FLATE’s ET Degree: A model in “Tooling up for future careers in manufacturing” in Wisconsin
FLATE continues to be a leading resource for review and reform of manufacturing and advanced technical education. FLATE-led initiatives such as the statewide engineering technology degree, the “Made in Florida” learning challenges, the Toothpick Factory simulation game for soft skills have generated tremendous momentum, and resonated positively within the engineering and technical education communities on the state and national realm.
More recently, FLATE’s ET degree framework, with the MSSC skills standards embedded into its technical core, served as a model for developing a new training and certification program in Milwaukee, WI. “Tooling up for future careers ” was developed through a partnership between Milwaukee Area Technical College, Harley-Davidson Foundation, Snap-on Incorporated, and the Johnson Controls Foundation. The program is poised to provide MSSC training to eight Milwaukee area high school teachers, who upon successful completion of the MSSC instructor certification will deliver the MSSC Certified Production Technician courses to approximately 100 MPS students over a period of two years.
“Tooling Up for Future Careers” is highly targeted towards workforce education, in that students not only earn high school and MATC credits, but will be ready to enter the manufacturing workforce. Results from CPT course assessments are also expected to help local manufacturers gauge skills-set of incumbent workers, and develop relevant future training priorities. Since the debut of the program in 2007, Milwaukee Business Journal states MATC has provided training to 350 individuals, administered 600 certification assessments, issued 400 certifications and produced 40certified production technicians. It is also one of 19 certified MSSC centers in Wisconsin, and the only one in Milwaukee.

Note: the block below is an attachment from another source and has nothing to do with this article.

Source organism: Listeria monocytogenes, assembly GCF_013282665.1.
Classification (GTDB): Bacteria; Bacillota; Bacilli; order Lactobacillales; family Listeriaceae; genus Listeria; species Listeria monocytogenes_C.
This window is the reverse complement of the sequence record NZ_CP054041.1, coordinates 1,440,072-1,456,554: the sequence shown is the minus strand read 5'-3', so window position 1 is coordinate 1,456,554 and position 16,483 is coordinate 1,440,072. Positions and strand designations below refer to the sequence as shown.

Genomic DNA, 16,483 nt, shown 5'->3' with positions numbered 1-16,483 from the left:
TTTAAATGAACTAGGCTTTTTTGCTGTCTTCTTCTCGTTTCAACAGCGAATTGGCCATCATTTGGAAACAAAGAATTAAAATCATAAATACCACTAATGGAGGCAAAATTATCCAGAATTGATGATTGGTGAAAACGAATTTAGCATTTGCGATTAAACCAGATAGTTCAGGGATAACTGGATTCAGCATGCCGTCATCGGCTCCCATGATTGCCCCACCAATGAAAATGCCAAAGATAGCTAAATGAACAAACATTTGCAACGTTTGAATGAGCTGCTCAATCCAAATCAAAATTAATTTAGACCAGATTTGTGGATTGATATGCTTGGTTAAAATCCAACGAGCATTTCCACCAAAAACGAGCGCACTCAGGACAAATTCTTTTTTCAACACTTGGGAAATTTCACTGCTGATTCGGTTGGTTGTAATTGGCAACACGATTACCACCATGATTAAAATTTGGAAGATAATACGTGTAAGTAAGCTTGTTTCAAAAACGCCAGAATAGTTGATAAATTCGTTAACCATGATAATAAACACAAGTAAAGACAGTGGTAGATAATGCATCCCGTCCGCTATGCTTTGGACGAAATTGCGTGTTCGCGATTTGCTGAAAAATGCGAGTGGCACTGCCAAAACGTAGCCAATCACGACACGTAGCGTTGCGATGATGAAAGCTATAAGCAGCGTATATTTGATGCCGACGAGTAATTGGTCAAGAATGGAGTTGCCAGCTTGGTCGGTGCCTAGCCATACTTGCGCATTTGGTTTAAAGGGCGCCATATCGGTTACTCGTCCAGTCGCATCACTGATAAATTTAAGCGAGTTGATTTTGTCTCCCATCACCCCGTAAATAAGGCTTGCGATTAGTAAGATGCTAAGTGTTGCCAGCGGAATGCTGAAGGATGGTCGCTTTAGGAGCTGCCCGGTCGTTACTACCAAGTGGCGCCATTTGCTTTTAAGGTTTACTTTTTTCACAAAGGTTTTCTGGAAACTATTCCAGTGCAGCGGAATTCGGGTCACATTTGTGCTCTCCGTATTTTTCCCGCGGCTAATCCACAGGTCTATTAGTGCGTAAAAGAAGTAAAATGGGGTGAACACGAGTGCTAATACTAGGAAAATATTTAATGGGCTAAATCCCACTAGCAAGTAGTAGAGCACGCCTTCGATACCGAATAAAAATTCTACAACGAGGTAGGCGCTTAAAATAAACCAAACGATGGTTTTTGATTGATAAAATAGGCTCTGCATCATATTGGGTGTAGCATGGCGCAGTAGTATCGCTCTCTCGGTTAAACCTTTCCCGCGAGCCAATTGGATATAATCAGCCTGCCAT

Despite the close parallels with the FLATE curriculum framework, the MATC program has a more localized approach. John Stilp, vice president of MATC—Oak Creek campus and Chairman of FLATE National Visiting Committee said currently “every district develops its own articulation agreements and links those agreements to its own one-year diploma or two-year associate degree.” On the other hand, FLATE’s curriculum framework with the MSSC Skills Standards embedded in the engineering technology A.S. /A.A.S. technical core boasts of a statewide reach. The core consists of 18 credit hours and covers the following 6 areas: CADD, Electronics, Measurements, Processes, Quality, and Safety. The ET Core coupled with a second year degree specialization provides students with the oppotunity to earn an 18 credit hour college certificate, prepares them to take the MSSC skills test and earn a national certification, and prepares students for jobs in high-tech manufacturing. Stilp added “I like better what FLATE has done”.
For details about “Tooling up for Future Careers” training, certification program at MATC visit www.matc.edu. For more information on FLATE’s engineering technology degree, contact Dr. Marilyn Barger at firstname.lastname@example.org/813.259.6578, or visit www. madeinflorida.org/ET_Degree.